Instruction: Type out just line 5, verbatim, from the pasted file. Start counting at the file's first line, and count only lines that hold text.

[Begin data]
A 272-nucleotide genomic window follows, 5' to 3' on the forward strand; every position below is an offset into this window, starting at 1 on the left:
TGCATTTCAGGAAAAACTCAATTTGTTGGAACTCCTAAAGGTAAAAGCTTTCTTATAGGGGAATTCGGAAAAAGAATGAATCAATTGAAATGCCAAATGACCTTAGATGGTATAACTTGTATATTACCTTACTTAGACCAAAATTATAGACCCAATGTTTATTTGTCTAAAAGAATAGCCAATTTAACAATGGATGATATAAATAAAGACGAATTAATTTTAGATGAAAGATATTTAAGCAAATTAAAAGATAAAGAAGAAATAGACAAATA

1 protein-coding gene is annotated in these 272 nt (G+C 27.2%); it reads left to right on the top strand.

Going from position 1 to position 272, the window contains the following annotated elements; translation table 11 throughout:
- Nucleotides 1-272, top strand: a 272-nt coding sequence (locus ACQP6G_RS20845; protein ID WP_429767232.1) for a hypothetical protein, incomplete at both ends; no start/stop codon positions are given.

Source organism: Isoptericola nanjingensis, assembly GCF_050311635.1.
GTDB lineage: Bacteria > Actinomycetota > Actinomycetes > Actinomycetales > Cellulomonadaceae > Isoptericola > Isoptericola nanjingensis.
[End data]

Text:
- Nucleotides 1-272, top strand: a 272-nt coding sequence (locus ACQP6G_RS20845; protein ID WP_429767232.1) for a hypothetical protein, incomplete at both ends; no start/stop codon positions are given.